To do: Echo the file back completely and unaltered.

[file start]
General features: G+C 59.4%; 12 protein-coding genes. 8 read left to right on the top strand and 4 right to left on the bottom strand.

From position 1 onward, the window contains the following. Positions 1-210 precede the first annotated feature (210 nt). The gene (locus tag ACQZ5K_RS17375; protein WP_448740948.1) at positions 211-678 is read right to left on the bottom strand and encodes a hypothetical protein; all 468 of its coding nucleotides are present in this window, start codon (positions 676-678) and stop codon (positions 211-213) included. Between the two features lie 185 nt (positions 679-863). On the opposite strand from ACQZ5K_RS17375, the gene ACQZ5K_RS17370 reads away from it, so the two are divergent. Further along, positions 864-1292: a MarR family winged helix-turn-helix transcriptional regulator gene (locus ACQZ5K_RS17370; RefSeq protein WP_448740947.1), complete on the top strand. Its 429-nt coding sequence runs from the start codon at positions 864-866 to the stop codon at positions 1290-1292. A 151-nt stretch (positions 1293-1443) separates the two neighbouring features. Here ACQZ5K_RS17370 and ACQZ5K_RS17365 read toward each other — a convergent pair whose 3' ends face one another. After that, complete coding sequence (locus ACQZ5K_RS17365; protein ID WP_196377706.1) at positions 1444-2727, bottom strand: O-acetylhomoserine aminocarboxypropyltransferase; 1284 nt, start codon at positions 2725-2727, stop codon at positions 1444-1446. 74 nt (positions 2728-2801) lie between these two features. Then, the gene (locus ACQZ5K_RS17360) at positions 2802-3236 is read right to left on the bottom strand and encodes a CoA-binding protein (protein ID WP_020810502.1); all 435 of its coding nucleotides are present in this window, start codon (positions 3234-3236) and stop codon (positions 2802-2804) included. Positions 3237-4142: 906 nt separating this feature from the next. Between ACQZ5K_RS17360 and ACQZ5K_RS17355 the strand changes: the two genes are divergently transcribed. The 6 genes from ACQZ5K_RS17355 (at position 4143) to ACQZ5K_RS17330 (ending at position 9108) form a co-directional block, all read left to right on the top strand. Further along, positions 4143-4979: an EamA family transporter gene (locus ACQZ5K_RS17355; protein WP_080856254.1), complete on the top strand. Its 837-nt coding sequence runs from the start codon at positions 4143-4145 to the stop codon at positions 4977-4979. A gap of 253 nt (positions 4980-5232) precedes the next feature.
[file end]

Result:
General features: G+C 59.4%; 12 protein-coding genes. 8 read left to right on the top strand and 4 right to left on the bottom strand.

From position 1 onward, the window contains the following. Positions 1-210 precede the first annotated feature (210 nt). The gene (locus tag ACQZ5K_RS17375; protein WP_448740948.1) at positions 211-678 is read right to left on the bottom strand and encodes a hypothetical protein; all 468 of its coding nucleotides are present in this window, start codon (positions 676-678) and stop codon (positions 211-213) included. Between the two features lie 185 nt (positions 679-863). On the opposite strand from ACQZ5K_RS17375, the gene ACQZ5K_RS17370 reads away from it, so the two are divergent. Further along, positions 864-1292: a MarR family winged helix-turn-helix transcriptional regulator gene (locus ACQZ5K_RS17370; RefSeq protein WP_448740947.1), complete on the top strand. Its 429-nt coding sequence runs from the start codon at positions 864-866 to the stop codon at positions 1290-1292. A 151-nt stretch (positions 1293-1443) separates the two neighbouring features. Here ACQZ5K_RS17370 and ACQZ5K_RS17365 read toward each other — a convergent pair whose 3' ends face one another. After that, complete coding sequence (locus ACQZ5K_RS17365; protein ID WP_196377706.1) at positions 1444-2727, bottom strand: O-acetylhomoserine aminocarboxypropyltransferase; 1284 nt, start codon at positions 2725-2727, stop codon at positions 1444-1446. 74 nt (positions 2728-2801) lie between these two features. Then, the gene (locus ACQZ5K_RS17360) at positions 2802-3236 is read right to left on the bottom strand and encodes a CoA-binding protein (protein ID WP_020810502.1); all 435 of its coding nucleotides are present in this window, start codon (positions 3234-3236) and stop codon (positions 2802-2804) included. Positions 3237-4142: 906 nt separating this feature from the next. Between ACQZ5K_RS17360 and ACQZ5K_RS17355 the strand changes: the two genes are divergently transcribed. The 6 genes from ACQZ5K_RS17355 (at position 4143) to ACQZ5K_RS17330 (ending at position 9108) form a co-directional block, all read left to right on the top strand. Further along, positions 4143-4979: an EamA family transporter gene (locus ACQZ5K_RS17355; protein WP_080856254.1), complete on the top strand. Its 837-nt coding sequence runs from the start codon at positions 4143-4145 to the stop codon at positions 4977-4979. A gap of 253 nt (positions 4980-5232) precedes the next feature.